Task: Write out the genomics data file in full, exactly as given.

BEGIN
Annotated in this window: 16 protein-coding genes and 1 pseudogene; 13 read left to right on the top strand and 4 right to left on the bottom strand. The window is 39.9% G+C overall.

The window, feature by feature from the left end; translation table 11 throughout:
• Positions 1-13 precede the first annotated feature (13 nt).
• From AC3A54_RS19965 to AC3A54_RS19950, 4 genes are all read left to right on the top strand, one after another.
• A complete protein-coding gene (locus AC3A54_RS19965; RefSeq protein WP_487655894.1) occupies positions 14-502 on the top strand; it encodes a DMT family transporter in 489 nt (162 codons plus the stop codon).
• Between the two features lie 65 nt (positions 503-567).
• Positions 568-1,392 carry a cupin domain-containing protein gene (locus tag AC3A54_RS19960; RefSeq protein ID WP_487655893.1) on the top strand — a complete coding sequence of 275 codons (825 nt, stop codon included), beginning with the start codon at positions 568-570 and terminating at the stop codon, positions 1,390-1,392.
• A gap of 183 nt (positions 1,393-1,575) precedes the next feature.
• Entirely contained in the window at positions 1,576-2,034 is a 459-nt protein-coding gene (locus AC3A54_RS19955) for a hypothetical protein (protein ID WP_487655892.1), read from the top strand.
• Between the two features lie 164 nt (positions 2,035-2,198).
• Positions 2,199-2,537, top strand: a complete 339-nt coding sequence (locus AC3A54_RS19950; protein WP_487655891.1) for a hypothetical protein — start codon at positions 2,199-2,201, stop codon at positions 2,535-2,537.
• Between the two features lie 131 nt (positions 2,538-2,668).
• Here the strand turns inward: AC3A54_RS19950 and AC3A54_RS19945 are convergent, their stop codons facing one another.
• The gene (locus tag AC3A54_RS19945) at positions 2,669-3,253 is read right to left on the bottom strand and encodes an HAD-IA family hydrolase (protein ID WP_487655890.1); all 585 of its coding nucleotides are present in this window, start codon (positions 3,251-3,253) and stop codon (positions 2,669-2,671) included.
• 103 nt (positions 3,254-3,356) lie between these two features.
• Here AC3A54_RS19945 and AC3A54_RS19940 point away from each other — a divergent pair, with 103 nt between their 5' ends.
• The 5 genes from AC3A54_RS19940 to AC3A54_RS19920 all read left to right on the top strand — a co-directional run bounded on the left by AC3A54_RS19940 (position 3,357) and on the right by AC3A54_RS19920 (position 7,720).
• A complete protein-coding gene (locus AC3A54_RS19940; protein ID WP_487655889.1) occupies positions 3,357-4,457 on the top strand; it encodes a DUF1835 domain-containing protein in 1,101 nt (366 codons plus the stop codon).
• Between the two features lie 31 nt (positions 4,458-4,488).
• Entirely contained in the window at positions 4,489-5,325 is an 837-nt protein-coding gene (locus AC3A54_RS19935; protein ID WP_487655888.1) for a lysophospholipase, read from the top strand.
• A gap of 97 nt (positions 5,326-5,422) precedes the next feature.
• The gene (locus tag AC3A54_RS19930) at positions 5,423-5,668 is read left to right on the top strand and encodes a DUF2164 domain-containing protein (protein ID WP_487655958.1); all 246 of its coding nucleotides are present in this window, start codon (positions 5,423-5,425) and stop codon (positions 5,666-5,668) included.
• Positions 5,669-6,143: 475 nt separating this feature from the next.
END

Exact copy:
Annotated in this window: 16 protein-coding genes and 1 pseudogene; 13 read left to right on the top strand and 4 right to left on the bottom strand. The window is 39.9% G+C overall.

The window, feature by feature from the left end; translation table 11 throughout:
• Positions 1-13 precede the first annotated feature (13 nt).
• From AC3A54_RS19965 to AC3A54_RS19950, 4 genes are all read left to right on the top strand, one after another.
• A complete protein-coding gene (locus AC3A54_RS19965; RefSeq protein WP_487655894.1) occupies positions 14-502 on the top strand; it encodes a DMT family transporter in 489 nt (162 codons plus the stop codon).
• Between the two features lie 65 nt (positions 503-567).
• Positions 568-1,392 carry a cupin domain-containing protein gene (locus tag AC3A54_RS19960; RefSeq protein ID WP_487655893.1) on the top strand — a complete coding sequence of 275 codons (825 nt, stop codon included), beginning with the start codon at positions 568-570 and terminating at the stop codon, positions 1,390-1,392.
• A gap of 183 nt (positions 1,393-1,575) precedes the next feature.
• Entirely contained in the window at positions 1,576-2,034 is a 459-nt protein-coding gene (locus AC3A54_RS19955) for a hypothetical protein (protein ID WP_487655892.1), read from the top strand.
• Between the two features lie 164 nt (positions 2,035-2,198).
• Positions 2,199-2,537, top strand: a complete 339-nt coding sequence (locus AC3A54_RS19950; protein WP_487655891.1) for a hypothetical protein — start codon at positions 2,199-2,201, stop codon at positions 2,535-2,537.
• Between the two features lie 131 nt (positions 2,538-2,668).
• Here the strand turns inward: AC3A54_RS19950 and AC3A54_RS19945 are convergent, their stop codons facing one another.
• The gene (locus tag AC3A54_RS19945) at positions 2,669-3,253 is read right to left on the bottom strand and encodes an HAD-IA family hydrolase (protein ID WP_487655890.1); all 585 of its coding nucleotides are present in this window, start codon (positions 3,251-3,253) and stop codon (positions 2,669-2,671) included.
• 103 nt (positions 3,254-3,356) lie between these two features.
• Here AC3A54_RS19945 and AC3A54_RS19940 point away from each other — a divergent pair, with 103 nt between their 5' ends.
• The 5 genes from AC3A54_RS19940 to AC3A54_RS19920 all read left to right on the top strand — a co-directional run bounded on the left by AC3A54_RS19940 (position 3,357) and on the right by AC3A54_RS19920 (position 7,720).
• A complete protein-coding gene (locus AC3A54_RS19940; protein ID WP_487655889.1) occupies positions 3,357-4,457 on the top strand; it encodes a DUF1835 domain-containing protein in 1,101 nt (366 codons plus the stop codon).
• Between the two features lie 31 nt (positions 4,458-4,488).
• Entirely contained in the window at positions 4,489-5,325 is an 837-nt protein-coding gene (locus AC3A54_RS19935; protein ID WP_487655888.1) for a lysophospholipase, read from the top strand.
• A gap of 97 nt (positions 5,326-5,422) precedes the next feature.
• The gene (locus tag AC3A54_RS19930) at positions 5,423-5,668 is read left to right on the top strand and encodes a DUF2164 domain-containing protein (protein ID WP_487655958.1); all 246 of its coding nucleotides are present in this window, start codon (positions 5,423-5,425) and stop codon (positions 5,666-5,668) included.
• Positions 5,669-6,143: 475 nt separating this feature from the next.